Against a backdrop of declining overall UK food and non-alcoholic drink exports, exports of branded food and non-alcoholic drinks grew by 0.9% to €5.94bn (£4.63bn) in 2015.
This is the 15th year of consecutive growth in the export of branded food and non-alcoholic drinks.
Elsa Fairbanks, director of The Food and Drink Exporters Association (FDEA) said: “FDEA works with many of the UK’s most active exporters of food and drink and we are delighted to report that our recent members’ survey revealed that behind the export statistics there are numerous examples of optimism and business growth around the world. Buyers continue to be attracted by the quality and innovation of British products. Growth is particularly coming from products where the UK excels - iconic British brands combined with our expertise in health, wellbeing and free-from.”
In its latest food and non-alcoholic drink export statistics, the FDF said chocolate, salmon and cheese remain the top three export product categories, while exports of vegetables, both prepared and fresh, experienced the largest increase in overall growth, up €23m (£18m) in 2015 to €431.7m (£336.3m).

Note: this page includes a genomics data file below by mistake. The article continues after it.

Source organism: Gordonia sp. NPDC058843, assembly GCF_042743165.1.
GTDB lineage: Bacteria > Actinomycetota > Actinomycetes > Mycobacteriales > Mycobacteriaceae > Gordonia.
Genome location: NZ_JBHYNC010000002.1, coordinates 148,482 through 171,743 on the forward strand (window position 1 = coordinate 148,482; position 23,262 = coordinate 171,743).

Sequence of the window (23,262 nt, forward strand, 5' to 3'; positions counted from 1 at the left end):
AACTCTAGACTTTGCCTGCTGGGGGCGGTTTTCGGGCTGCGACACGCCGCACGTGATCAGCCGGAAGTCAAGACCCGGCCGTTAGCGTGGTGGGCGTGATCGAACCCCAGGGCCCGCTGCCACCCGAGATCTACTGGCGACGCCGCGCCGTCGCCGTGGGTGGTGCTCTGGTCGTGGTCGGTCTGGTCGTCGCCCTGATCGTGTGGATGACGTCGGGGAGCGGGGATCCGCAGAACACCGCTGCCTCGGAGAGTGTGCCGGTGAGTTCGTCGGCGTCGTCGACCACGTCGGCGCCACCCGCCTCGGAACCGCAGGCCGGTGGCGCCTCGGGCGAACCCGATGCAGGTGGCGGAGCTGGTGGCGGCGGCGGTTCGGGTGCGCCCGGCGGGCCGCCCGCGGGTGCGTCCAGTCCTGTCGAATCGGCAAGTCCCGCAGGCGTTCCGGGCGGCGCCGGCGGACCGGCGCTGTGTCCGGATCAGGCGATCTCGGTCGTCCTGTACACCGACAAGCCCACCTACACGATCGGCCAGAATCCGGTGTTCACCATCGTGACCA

Non-EU markets now buy 30.8% of the UK’s total branded food and non-alcoholic drink exports. The value of exports to non-EU markets was up 6.4% on 2014 figures, with double-digit growth seen in Saudi Arabia, Japan and Australia. Exports of branded food and non-alcoholic drinks to the EU fell by 1.3% in 2015.
China in top 10 trade partners
The FDF’s figures also revealed that China has now entered the UK’s list of top 10 overseas trade partners with exports to China growing by 9%.
In 2014, the UK was the EU’s number one exporter of tea to China, while exports of processed milk to China rose by €24.8m (£19.3m) (+202%) in 2015.
However, the biggest market growth for UK exports was Thailand. Exports to Thailand rose by €76.2m (£59.3m) - an impressive 122%. The sale of cereals made up €27.6m (£21.5m) of that growth. Exports to Spain grew by €59m (£46m), with high temperatures and a lack of rain in 2015 resulting in the Mediterranean country becoming more reliant on imports of UK wheat and barley.
Commenting on the figures, Angela Coleshill, Director of Competitiveness at FDF, said: “Growing exports is a top priority for Britain’s makers, bakers and bottlers, who have set an ambition to increase branded exports by a third by 2020. For our industry to meet this stretching target, we need to make sure small and medium-sized food companies in particular are helped to compete in the fiercely competitive global marketplace.”